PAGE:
• Provide an educational program that addresses community needs through multiple touch points
  • Celebrate community leaders who are driving sustainable change
  • Build upon the strong Go Red For Women brand recognition across metropolitan Chicago
  • Infuse new excitement and energy into this dynamic grassroots movement
  • Provide our sponsors the opportunity to partner with the American Heart Association to create meaningful change at the grassroots level. 

Santrice Martin
Health Equity Director
312-476-6654
Santrice.Martin@heart.org

Fil Guipoco, MA
Health Equity Director
312-476-6628
Fil.Guipoco@heart.org

The American Heart Association’s Health Equity department (HEQ) and its directors are change agents tasked with increasing the American Heart Association’s health impact, development opportunities, cultural competence, and identity within specific ethnic communities. Our three priority focus areas are:

  • Managing hypertension by providing significant integration opportunities with our advocacy efforts
  • Obesity – provide tools for weight management
  • Advocacy focus: disparity, stroke and obesity issues
Health Equity Directors will work with community leaders, businesses and alliance partners to promote and enhance the American Heart Association’s visibility and health impact goal within our African American and Hispanic communities.  Health Equity Directors will also rally and work closely with our key integration departments (specifically Advocacy, Community Health, Communications and Corporate Development) and will influence, direct and champion system change that brings forth health equity throughout their regional territories.

 

Rachel Gundersen
Senior Heart Ball Director
312.476.6605
Rachel.gundersen@heart.org

Amie Schumacher
Senior Heart Ball Director
312.476.6626
amie.schumacher@heart.org

Maria DiCuccio
Heart Ball Director
312.476.6623
maria.dicuccio@heart.org

The Chicago Heart Ball is the American Heart Association’s (AHA) annual black-tie gala benefitting the AHA’s mission of building healthier lives, free of cardiovascular diseases and stroke.  The Heart Ball has been celebrated in Chicago since 1982. 

Since then, over $13 million dollars has been raised to support the research and education programs of the AHA that are necessary for the prevention and treatment of cardiovascular diseases and stroke. 

The evening’s festivities include a silent auction cocktail reception, dinner program, live auction and dancing.

Please mark your calendars to help the AHA celebrate the 31st annual Chicago Heart Ball next year on April 13, 2013!


 


As the American Heart Association’s signature fundraising event, the Metro Chicago  Heart Walk promotes physical activity and heart-healthy living in a fun corporate, community and family environment. The experience provides resources and activities to create hope, inspire change, and celebrate success.

To register or learn more, please visit www.metrochicagoheartwalk.org
 

 

Susan Cahoon
SVP, Individual Giving, Midwest Affiliate
952 278 7905
susan.cahoon@heart.org

Often there are annual donors, or individuals within our communities,  who have both the capacity and passion to favorably impact advancing our mission.   The Major Gifts/Foundations team  works to  identify, qualify, cultivate, solicit and steward gifts from private, family and community foundations as well as individual philanthropists. Collaborative team efforts can greatly enhance these results.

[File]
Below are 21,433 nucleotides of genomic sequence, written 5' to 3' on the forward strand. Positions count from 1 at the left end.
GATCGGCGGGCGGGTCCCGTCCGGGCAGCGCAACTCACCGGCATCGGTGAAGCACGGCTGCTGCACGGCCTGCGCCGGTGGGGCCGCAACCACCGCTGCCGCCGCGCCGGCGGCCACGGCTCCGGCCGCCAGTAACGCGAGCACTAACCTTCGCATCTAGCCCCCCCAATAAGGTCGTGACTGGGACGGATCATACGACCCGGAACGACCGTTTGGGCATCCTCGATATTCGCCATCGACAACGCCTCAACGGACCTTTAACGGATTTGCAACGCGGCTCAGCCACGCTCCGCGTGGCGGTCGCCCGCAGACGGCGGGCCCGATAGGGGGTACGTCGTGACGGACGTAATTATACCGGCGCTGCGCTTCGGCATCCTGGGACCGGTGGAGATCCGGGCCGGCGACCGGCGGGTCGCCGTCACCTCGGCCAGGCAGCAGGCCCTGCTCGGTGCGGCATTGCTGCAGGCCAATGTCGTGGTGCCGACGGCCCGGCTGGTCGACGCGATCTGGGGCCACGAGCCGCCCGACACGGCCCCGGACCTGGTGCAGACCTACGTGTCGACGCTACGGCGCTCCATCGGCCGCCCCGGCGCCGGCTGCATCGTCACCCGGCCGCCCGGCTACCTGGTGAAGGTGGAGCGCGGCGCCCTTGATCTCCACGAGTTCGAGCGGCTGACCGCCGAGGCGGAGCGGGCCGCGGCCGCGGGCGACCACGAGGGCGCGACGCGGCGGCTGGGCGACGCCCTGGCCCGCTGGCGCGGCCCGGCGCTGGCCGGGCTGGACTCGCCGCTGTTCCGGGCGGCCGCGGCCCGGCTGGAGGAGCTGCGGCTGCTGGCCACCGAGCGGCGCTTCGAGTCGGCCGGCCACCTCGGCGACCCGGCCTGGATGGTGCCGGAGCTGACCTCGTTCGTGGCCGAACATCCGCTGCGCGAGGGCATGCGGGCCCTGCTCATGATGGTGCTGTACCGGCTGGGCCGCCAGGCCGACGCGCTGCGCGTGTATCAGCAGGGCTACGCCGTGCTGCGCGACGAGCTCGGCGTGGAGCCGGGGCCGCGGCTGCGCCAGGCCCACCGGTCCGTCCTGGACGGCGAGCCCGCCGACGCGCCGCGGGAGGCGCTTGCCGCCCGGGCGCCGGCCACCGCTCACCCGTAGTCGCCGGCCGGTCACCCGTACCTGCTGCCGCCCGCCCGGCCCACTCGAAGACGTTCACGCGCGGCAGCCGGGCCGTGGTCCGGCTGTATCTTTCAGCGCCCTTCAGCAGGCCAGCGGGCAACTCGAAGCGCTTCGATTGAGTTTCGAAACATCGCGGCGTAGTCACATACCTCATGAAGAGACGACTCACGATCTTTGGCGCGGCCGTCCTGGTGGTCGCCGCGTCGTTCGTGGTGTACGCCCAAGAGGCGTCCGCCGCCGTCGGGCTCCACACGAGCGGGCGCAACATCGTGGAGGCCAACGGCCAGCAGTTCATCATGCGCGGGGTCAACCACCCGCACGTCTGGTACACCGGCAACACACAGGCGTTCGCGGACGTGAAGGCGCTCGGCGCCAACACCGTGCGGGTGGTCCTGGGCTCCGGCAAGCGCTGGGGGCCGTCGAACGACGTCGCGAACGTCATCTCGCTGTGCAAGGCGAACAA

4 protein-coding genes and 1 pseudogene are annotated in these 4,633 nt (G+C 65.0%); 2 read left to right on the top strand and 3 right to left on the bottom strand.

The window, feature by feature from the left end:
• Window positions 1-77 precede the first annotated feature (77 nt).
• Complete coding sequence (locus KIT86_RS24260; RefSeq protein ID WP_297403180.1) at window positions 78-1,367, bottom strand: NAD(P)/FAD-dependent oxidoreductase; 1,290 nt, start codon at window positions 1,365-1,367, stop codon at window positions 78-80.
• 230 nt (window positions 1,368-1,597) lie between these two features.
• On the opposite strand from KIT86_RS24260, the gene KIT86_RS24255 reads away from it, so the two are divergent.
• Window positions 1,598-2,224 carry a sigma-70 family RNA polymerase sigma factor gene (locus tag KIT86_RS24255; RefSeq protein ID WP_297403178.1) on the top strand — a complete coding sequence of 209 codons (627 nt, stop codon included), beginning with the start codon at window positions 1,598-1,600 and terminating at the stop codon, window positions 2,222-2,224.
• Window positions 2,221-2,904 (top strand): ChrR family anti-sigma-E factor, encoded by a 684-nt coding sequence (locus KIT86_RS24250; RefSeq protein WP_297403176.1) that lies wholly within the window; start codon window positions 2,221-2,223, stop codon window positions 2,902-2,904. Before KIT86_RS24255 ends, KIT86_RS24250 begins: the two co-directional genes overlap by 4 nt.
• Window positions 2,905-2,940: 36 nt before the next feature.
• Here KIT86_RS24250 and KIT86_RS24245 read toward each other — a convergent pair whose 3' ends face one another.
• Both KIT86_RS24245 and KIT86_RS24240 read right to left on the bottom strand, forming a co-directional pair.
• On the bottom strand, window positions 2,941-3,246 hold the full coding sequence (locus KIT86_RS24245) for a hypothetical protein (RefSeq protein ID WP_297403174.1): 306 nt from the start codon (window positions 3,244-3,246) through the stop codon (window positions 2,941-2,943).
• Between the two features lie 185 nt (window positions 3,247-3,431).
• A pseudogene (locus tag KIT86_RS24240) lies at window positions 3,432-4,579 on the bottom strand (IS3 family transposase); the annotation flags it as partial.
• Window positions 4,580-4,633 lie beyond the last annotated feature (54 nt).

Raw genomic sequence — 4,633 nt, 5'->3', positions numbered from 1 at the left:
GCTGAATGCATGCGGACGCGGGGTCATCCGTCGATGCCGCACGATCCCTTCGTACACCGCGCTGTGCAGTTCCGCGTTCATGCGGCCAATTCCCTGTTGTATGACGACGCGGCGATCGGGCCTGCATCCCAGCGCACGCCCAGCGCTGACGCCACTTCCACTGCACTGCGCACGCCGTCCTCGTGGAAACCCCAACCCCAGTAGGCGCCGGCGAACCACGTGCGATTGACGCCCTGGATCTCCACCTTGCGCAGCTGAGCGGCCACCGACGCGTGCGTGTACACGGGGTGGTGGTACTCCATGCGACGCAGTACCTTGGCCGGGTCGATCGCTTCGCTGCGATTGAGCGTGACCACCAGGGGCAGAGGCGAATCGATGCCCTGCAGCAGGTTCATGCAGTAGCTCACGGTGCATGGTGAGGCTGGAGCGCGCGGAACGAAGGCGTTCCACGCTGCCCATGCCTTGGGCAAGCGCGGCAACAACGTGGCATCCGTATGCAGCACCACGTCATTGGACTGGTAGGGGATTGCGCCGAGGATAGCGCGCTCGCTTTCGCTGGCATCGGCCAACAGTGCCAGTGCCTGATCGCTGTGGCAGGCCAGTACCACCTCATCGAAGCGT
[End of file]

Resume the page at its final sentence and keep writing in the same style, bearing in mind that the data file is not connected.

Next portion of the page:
Major gifts are defined as gifts of $10,000 or more.  Individual major gifts and  foundation grants may either be unrestricted and used where the need is greatest, or restricted for a specific project or program.  Currently the department’s mission focused funding needs are:

  • Mission: Lifeline
  • Research
  • CPR Anytime
  • Infant CPR Anytime
  • Teaching Gardens
Board members and other volunteers can make a huge impact with securing mission critical support with Major Givers/Foundations in the following ways:
  • Make an introduction to a Foundation staff or board member
  • Make an introduction to an individual with major giving capacity   
  • Participate in a site visit or office meeting with Foundation staff
  • Participate in a cultivation visit with a prospective donor
  • Write a letter of support that can be submitted with a grant proposal
  • Participate in a prospect screening session with Major Gifts officers

 

Art Miller
Mission: Lifeline Director, Illinois
312-476-6670
art.miller@heart.org

STEMI Heart Attacks
Throughout the United States each year, nearly 400,000 people suffer heart attacks. Around half of those patients suffer a severe type of heart attack, (STEMI), caused by the sudden, total blockage of a coronary artery. A STEMI carries a substantial risk of death and disability and calls for a timely, coordinated  response on several fronts.

If a blocked coronary artery is opened quickly, the patient’s chance of survival is much greater.  The preferred method is percutaneous coronary intervention (PCI), also known as coronary angioplasty.  Currently 30% of STEMI patients do not receive any therapy to open their blocked artery, and many more do not receive therapy within the 90-minute timeframe recommended by our scientific guidelines.

The Challenge
Ideally a STEMI is identified in the field by EMS personnel utilizing 12-lead electrocardiogram equipment and the patient is transported to a hospital that can perform PCI immediately.  However there are some barriers that can exist in this process.

  • Heart attack victims miss or ignore symptoms of a heart attack. Nearly 50% do not call 9-1-1.
  • STEMI’s cannot be identified by EMS personnel due to the lack of the 12 lead ECG equipment.
  • Protocols direct EMS transport to the closest hospital rather than the hospital able to provide PCI.
  • Delays in transferring patients from non-PCI medical facilities to a PCI capable hospital.
  • Some hospital processes still do not support rapid identification and immediate intervention in the cardiac cath lab.
Our Mission
Mission: Lifeline focuses on saving lives by increasing the number of patients who are rapidly transported to hospitals capable of opening the blocked coronary artery sooner and with the most appropriate therapy.